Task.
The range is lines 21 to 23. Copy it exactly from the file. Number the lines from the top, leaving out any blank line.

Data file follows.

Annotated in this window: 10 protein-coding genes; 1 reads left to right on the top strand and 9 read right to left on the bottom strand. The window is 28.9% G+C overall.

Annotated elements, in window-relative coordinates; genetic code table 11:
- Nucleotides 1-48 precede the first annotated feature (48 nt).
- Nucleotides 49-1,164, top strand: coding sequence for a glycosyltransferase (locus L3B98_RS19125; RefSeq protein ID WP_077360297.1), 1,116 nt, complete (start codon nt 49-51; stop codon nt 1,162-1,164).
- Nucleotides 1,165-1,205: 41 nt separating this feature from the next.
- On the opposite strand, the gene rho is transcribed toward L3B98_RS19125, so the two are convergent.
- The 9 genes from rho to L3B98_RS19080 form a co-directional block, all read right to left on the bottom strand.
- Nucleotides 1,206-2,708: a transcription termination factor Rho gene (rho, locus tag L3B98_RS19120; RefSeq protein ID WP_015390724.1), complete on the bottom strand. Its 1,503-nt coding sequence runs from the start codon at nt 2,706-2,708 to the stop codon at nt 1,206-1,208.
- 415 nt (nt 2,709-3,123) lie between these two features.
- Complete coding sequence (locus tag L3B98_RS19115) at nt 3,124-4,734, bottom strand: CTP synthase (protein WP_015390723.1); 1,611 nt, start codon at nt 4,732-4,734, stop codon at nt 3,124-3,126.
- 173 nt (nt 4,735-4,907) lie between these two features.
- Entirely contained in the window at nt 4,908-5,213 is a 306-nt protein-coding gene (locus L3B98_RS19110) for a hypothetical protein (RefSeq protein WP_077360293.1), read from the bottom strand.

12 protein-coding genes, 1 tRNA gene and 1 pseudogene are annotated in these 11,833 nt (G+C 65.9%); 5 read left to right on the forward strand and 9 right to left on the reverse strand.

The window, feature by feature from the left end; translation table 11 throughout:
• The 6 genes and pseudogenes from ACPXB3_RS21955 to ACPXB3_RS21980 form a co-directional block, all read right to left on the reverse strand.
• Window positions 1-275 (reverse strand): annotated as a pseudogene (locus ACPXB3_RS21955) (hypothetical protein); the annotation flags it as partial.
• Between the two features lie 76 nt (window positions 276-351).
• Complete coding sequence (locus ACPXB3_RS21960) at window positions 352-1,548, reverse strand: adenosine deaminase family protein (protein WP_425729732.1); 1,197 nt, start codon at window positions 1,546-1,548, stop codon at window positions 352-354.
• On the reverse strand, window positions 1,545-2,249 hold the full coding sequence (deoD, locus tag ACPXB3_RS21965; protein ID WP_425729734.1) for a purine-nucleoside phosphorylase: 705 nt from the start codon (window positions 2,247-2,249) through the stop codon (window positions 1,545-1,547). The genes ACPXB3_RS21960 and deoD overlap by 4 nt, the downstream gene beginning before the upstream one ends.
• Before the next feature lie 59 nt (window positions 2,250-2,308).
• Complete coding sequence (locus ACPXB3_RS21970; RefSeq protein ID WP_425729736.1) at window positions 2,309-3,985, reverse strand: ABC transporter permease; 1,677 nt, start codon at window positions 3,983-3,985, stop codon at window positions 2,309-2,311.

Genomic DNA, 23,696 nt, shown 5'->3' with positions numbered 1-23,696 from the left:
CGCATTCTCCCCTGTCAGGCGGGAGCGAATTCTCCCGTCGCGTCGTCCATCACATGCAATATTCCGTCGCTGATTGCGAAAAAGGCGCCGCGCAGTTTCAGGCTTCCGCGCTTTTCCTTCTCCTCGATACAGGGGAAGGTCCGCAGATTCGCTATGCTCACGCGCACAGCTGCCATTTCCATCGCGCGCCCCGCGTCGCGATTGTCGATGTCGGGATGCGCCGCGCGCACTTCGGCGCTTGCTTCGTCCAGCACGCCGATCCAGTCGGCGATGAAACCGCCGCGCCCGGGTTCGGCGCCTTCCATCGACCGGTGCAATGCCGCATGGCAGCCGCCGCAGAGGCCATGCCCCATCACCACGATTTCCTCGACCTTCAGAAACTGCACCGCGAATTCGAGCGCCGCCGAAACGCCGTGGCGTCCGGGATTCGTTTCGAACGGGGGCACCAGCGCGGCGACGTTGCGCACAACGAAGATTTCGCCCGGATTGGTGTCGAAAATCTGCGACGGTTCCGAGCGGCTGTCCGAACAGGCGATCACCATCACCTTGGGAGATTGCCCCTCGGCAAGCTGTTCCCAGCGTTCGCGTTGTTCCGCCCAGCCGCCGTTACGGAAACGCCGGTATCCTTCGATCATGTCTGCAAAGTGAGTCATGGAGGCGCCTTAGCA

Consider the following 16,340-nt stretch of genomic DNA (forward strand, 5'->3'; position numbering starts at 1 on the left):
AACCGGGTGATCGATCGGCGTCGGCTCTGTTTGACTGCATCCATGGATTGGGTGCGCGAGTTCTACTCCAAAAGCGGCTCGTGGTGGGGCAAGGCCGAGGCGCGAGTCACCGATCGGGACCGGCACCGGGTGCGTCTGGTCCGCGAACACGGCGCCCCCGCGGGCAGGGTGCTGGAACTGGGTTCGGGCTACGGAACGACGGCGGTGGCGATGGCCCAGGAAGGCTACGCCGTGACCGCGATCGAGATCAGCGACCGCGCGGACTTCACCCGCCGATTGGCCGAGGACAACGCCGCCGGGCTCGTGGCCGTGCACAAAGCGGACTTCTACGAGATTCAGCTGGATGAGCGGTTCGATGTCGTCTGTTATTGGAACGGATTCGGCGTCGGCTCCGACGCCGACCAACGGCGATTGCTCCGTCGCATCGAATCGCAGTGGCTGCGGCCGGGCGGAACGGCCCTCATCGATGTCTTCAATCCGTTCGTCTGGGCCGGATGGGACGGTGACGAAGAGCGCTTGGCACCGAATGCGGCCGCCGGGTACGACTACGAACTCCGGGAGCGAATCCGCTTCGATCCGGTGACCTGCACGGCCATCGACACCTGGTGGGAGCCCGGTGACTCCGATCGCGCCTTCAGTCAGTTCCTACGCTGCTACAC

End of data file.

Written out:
• Complete coding sequence (locus ACPXB3_RS21970; RefSeq protein ID WP_425729736.1) at window positions 2,309-3,985, reverse strand: ABC transporter permease; 1,677 nt, start codon at window positions 3,983-3,985, stop codon at window positions 2,309-2,311.

Genomic DNA, 23,696 nt, shown 5'->3' with positions numbered 1-23,696 from the left:
CGCATTCTCCCCTGTCAGGCGGGAGCGAATTCTCCCGTCGCGTCGTCCATCACATGCAATATTCCGTCGCTGATTGCGAAAAAGGCGCCGCGCAGTTTCAGGCTTCCGCGCTTTTCCTTCTCCTCGATACAGGGGAAGGTCCGCAGATTCGCTATGCTCACGCGCACAGCTGCCATTTCCATCGCGCGCCCCGCGTCGCGATTGTCGATGTCGGGATGCGCCGCGCGCACTTCGGCGCTTGCTTCGTCCAGCACGCCGATCCAGTCGGCGATGAAACCGCCGCGCCCGGGTTCGGCGCCTTCCATCGACCGGTGCAATGCCGCATGGCAGCCGCCGCAGAGGCCATGCCCCATCACCACGATTTCCTCGACCTTCAGAAACTGCACCGCGAATTCGAGCGCCGCCGAAACGCCGTGGCGTCCGGGATTCGTTTCGAACGGGGGCACCAGCGCGGCGACGTTGCGCACAACGAAGATTTCGCCCGGATTGGTGTCGAAAATCTGCGACGGTTCCGAGCGGCTGTCCGAACAGGCGATCACCATCACCTTGGGAGATTGCCCCTCGGCAAGCTGTTCCCAGCGTTCGCGTTGTTCCGCCCAGCCGCCGTTACGGAAACGCCGGTATCCTTCGATCATGTCTGCAAAGTGAGTCATGGAGGCGCCTTAGCA